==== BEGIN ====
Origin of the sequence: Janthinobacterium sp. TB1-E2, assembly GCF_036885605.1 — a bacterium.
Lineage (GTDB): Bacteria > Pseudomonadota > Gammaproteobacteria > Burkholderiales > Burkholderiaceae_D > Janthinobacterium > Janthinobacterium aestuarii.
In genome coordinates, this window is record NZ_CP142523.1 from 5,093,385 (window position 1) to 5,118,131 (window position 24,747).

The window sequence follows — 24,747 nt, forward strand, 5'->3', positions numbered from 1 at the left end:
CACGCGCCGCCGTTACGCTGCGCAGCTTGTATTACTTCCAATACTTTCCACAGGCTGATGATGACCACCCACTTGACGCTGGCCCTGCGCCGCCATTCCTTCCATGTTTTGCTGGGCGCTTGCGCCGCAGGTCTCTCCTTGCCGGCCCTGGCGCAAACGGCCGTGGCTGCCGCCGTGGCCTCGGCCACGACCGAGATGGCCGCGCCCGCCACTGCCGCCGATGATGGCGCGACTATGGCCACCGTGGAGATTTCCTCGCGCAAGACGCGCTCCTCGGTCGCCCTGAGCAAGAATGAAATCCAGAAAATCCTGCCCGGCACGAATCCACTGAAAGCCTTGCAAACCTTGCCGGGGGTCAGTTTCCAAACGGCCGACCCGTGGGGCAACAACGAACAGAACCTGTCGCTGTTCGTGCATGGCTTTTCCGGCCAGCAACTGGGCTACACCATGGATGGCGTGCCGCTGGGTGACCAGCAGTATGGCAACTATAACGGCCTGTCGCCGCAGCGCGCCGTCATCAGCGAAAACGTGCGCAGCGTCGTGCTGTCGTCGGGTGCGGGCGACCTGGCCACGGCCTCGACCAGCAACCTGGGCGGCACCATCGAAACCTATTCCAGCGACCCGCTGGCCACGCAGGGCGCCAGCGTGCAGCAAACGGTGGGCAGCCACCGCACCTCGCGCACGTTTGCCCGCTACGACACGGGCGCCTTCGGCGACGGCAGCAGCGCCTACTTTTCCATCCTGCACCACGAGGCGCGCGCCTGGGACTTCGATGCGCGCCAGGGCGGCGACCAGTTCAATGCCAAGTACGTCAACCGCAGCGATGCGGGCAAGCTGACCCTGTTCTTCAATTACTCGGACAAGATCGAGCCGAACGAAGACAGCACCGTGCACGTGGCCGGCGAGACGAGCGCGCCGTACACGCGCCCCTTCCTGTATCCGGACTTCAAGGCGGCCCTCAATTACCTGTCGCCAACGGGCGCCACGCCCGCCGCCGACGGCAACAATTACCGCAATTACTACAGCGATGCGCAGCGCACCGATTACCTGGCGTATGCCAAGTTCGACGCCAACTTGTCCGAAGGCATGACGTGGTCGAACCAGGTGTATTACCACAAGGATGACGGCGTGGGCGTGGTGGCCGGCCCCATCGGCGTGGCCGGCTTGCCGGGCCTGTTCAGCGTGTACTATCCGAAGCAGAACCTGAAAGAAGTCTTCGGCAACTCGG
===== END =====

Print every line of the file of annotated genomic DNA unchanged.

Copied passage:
Origin of the sequence: Janthinobacterium sp. TB1-E2, assembly GCF_036885605.1 — a bacterium.
Lineage (GTDB): Bacteria > Pseudomonadota > Gammaproteobacteria > Burkholderiales > Burkholderiaceae_D > Janthinobacterium > Janthinobacterium aestuarii.
In genome coordinates, this window is record NZ_CP142523.1 from 5,093,385 (window position 1) to 5,118,131 (window position 24,747).

The window sequence follows — 24,747 nt, forward strand, 5'->3', positions numbered from 1 at the left end:
CACGCGCCGCCGTTACGCTGCGCAGCTTGTATTACTTCCAATACTTTCCACAGGCTGATGATGACCACCCACTTGACGCTGGCCCTGCGCCGCCATTCCTTCCATGTTTTGCTGGGCGCTTGCGCCGCAGGTCTCTCCTTGCCGGCCCTGGCGCAAACGGCCGTGGCTGCCGCCGTGGCCTCGGCCACGACCGAGATGGCCGCGCCCGCCACTGCCGCCGATGATGGCGCGACTATGGCCACCGTGGAGATTTCCTCGCGCAAGACGCGCTCCTCGGTCGCCCTGAGCAAGAATGAAATCCAGAAAATCCTGCCCGGCACGAATCCACTGAAAGCCTTGCAAACCTTGCCGGGGGTCAGTTTCCAAACGGCCGACCCGTGGGGCAACAACGAACAGAACCTGTCGCTGTTCGTGCATGGCTTTTCCGGCCAGCAACTGGGCTACACCATGGATGGCGTGCCGCTGGGTGACCAGCAGTATGGCAACTATAACGGCCTGTCGCCGCAGCGCGCCGTCATCAGCGAAAACGTGCGCAGCGTCGTGCTGTCGTCGGGTGCGGGCGACCTGGCCACGGCCTCGACCAGCAACCTGGGCGGCACCATCGAAACCTATTCCAGCGACCCGCTGGCCACGCAGGGCGCCAGCGTGCAGCAAACGGTGGGCAGCCACCGCACCTCGCGCACGTTTGCCCGCTACGACACGGGCGCCTTCGGCGACGGCAGCAGCGCCTACTTTTCCATCCTGCACCACGAGGCGCGCGCCTGGGACTTCGATGCGCGCCAGGGCGGCGACCAGTTCAATGCCAAGTACGTCAACCGCAGCGATGCGGGCAAGCTGACCCTGTTCTTCAATTACTCGGACAAGATCGAGCCGAACGAAGACAGCACCGTGCACGTGGCCGGCGAGACGAGCGCGCCGTACACGCGCCCCTTCCTGTATCCGGACTTCAAGGCGGCCCTCAATTACCTGTCGCCAACGGGCGCCACGCCCGCCGCCGACGGCAACAATTACCGCAATTACTACAGCGATGCGCAGCGCACCGATTACCTGGCGTATGCCAAGTTCGACGCCAACTTGTCCGAAGGCATGACGTGGTCGAACCAGGTGTATTACCACAAGGATGACGGCGTGGGCGTGGTGGCCGGCCCCATCGGCGTGGCCGGCTTGCCGGGCCTGTTCAGCGTGTACTATCCGAAGCAGAACCTGAAAGAAGTCTTCGGCAACTCGG